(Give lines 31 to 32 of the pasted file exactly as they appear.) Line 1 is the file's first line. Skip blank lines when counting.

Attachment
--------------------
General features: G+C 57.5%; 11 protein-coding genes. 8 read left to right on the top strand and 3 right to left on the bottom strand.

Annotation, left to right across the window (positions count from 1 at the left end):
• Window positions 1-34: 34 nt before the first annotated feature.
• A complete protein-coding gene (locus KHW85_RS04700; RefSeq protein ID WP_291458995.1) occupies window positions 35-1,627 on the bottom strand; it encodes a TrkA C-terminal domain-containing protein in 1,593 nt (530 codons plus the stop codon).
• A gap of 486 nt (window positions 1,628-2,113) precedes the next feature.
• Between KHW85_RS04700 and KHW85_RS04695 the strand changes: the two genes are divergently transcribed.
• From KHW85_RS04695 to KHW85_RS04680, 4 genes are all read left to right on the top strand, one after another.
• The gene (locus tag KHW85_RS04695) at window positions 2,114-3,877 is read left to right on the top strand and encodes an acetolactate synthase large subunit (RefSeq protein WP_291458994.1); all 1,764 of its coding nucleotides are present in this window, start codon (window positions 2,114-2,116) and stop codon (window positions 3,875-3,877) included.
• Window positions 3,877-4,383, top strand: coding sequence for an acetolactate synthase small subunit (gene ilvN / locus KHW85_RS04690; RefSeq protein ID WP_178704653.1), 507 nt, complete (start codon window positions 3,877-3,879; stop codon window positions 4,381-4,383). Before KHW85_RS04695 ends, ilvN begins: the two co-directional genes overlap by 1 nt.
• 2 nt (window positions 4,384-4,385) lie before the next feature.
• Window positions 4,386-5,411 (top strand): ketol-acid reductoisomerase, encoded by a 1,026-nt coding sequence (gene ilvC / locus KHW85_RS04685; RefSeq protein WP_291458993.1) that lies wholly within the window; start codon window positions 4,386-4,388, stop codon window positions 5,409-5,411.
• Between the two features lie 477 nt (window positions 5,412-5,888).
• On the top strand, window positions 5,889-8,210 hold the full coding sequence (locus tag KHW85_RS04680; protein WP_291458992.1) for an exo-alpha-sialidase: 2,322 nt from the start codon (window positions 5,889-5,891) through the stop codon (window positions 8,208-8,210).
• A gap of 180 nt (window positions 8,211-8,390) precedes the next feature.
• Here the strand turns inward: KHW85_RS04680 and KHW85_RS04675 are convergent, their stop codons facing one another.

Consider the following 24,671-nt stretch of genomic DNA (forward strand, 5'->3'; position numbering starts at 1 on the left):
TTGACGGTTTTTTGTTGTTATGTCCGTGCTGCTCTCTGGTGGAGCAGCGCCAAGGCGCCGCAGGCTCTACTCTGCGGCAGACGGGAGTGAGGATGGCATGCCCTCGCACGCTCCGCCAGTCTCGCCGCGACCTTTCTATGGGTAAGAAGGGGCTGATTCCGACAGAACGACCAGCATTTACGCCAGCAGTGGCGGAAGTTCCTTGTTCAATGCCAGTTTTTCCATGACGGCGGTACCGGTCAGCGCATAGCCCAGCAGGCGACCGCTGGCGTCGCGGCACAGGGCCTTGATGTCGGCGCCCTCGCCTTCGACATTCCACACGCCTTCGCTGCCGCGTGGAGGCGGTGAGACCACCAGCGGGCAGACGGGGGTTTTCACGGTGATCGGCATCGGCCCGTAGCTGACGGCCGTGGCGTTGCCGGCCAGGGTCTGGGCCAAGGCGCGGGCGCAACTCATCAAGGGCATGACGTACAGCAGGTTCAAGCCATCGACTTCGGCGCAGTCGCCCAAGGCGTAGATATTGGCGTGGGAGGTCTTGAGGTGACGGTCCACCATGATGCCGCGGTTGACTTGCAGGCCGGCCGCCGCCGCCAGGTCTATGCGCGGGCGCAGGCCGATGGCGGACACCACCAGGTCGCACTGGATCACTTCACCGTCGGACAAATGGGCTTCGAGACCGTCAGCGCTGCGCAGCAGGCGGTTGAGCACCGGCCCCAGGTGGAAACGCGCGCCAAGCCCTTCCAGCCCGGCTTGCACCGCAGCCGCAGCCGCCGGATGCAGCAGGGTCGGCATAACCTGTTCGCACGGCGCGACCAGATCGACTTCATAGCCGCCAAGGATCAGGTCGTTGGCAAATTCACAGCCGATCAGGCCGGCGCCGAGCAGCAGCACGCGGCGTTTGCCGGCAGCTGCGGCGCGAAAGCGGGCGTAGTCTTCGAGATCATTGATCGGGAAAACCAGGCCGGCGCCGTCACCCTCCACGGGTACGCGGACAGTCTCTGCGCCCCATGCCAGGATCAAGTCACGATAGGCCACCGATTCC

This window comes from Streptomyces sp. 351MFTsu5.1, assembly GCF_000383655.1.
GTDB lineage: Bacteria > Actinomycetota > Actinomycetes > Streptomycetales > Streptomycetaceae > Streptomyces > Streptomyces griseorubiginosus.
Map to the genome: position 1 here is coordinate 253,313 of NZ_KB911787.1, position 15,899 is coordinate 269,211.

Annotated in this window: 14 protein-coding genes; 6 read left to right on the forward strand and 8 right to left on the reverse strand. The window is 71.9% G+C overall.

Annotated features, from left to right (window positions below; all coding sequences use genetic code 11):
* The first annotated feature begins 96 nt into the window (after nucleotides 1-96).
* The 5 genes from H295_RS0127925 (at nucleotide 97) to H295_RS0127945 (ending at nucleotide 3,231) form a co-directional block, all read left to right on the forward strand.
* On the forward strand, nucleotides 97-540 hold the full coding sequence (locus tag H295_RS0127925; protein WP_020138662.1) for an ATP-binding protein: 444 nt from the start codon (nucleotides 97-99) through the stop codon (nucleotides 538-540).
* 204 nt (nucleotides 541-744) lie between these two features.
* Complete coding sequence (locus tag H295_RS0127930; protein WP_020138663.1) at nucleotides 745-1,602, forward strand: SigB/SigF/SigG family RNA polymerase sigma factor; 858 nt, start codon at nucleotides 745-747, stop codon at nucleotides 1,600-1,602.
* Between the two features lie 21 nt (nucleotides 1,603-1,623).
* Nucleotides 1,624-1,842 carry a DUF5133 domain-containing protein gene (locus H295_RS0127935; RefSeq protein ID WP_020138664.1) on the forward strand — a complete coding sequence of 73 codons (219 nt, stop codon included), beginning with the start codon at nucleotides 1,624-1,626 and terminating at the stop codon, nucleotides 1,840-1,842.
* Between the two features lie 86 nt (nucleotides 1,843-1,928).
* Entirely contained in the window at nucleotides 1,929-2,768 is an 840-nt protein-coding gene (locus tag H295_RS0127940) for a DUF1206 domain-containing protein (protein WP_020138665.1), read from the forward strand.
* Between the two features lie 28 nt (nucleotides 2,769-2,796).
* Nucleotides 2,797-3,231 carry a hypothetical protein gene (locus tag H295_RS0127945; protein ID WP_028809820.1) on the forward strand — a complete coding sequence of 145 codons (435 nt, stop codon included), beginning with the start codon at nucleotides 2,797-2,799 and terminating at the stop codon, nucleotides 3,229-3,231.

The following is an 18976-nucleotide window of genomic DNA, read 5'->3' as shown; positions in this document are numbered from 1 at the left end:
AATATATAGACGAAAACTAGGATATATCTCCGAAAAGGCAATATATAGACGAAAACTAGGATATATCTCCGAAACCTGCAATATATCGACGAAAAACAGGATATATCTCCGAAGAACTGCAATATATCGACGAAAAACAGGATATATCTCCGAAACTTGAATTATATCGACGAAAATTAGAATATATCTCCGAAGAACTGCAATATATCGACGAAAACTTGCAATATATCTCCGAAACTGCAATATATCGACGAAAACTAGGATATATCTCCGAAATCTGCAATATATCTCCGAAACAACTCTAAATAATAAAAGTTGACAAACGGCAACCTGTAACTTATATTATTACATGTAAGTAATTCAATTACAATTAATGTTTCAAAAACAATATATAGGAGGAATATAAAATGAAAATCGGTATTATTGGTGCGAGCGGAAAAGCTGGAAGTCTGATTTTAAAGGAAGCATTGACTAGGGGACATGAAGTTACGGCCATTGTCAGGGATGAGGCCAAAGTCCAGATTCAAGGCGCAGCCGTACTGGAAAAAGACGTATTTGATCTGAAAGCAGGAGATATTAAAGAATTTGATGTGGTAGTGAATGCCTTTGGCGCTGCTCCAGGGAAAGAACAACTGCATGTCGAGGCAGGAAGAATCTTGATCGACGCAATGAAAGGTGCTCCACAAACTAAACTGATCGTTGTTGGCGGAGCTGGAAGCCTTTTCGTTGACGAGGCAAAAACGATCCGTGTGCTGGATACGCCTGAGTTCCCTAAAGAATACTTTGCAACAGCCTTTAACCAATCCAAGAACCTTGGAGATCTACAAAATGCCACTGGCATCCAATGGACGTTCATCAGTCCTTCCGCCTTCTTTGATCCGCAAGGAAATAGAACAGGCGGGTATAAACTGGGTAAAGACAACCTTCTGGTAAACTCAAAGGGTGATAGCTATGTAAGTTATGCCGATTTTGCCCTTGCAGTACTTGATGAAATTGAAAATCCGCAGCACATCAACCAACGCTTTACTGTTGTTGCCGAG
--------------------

* Entirely contained in the window at nucleotides 1,929-2,768 is an 840-nt protein-coding gene (locus tag H295_RS0127940) for a DUF1206 domain-containing protein (protein WP_020138665.1), read from the forward strand.
* Between the two features lie 28 nt (nucleotides 2,769-2,796).